Did you know that in several counties in California, Propositions 58 and 193 can save homeowners money in the transfer of property between parents and children and even grandchildren? These propositions are geared towards keeping property “in the family” and both propositions help avoid a forced sale if the home is reappraised and the taxes go up exponentially making it too difficult for the family member to make the payments on the home.
Proposition 58 provides property tax relief by preventing an increase in property taxes when real property is transferred between parents and their children.
Proposition 193 broadens the tax relief to include transfers between grandparent and grandchildren, or from grandchildren to grandparents. This transfer is only exempt in cases where both parents of the grandchild are deceased.
The Parent-Child Exclusion applies to any real property purchases or transfers between parents and children, which occurred on or after November 6, 1986.
The exclusion applies to natural children, children adopted before the age of 18, stepchildren (as long as the parents are still married), and sons- and daughters-in-law are considered children under this exclusion program.
What most homeowners do not know is that the claim must be filed within three years after the date of the purchase/transfer or prior to the transfer of the property to a third party, whichever is earlier or within six months after mailing of the notice of supplemental assessment.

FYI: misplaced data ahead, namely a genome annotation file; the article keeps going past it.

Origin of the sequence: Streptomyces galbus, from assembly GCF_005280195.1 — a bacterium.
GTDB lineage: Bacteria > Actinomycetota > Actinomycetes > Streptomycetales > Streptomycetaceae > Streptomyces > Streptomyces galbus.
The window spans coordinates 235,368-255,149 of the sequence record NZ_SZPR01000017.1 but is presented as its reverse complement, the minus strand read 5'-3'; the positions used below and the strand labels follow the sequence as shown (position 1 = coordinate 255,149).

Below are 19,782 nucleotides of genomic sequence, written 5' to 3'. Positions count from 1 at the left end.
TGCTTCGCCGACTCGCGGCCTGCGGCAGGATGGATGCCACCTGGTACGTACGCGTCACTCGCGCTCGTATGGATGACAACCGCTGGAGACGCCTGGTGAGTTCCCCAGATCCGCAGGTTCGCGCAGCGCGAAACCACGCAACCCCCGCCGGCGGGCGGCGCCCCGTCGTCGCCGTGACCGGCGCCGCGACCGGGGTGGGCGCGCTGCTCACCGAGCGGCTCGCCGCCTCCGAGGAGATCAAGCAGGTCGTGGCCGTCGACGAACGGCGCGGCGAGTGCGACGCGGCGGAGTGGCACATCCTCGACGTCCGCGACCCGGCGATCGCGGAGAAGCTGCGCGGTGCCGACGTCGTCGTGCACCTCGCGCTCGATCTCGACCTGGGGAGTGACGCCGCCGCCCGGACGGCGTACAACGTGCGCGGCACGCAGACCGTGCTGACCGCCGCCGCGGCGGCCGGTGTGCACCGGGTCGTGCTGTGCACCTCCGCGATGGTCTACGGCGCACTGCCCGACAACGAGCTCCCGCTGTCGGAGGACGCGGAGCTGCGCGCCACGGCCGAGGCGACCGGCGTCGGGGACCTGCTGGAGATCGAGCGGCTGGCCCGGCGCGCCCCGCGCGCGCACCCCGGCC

What type of property can be transferred without a tax increase?
A parent may transfer their principal residence and any other property valued up to $1,000,000 to their children. The properties will not be reappraised providing that the proper Claim for Exclusion from Reappraisal form is filed and approved by the Assessor’s Office.
An inheritance or transfer to children within a trust may qualify for this exclusion. The trust documents must be provided with the claim.
You may request a Parent-Child or Grandparent-Grandchild Exclusion claim form by contacting your local County Assessor/Recorder/Clerk office. You may ask your Escrow Officer for the contact information for your local Assessor’s office, too.
The Los Angeles County Office of the Assessor did a great writeup on this topic, as well, and included links to the forms that are used in exclusion claims. Their summary can be found here.
The points presented here are meant as an informational summary and are not inclusive of all of the nuances of the propositions. For full definitions of Prop. 58 & 193, please view Revenue and Taxation (R & T) Code Section 63.1 online at www.leginfo.ca.gov and consult with your tax or legal professional.
Interested in what you are reading? To automatically receive these Escrow Tips in your email box, subscribe to these articles at the top right corner of this site (Glen Oaks Escrow) in the box titled “Subscribe via Email”.
Become a fan of Glen Oaks Escrow on Facebook and follow us on Twitter.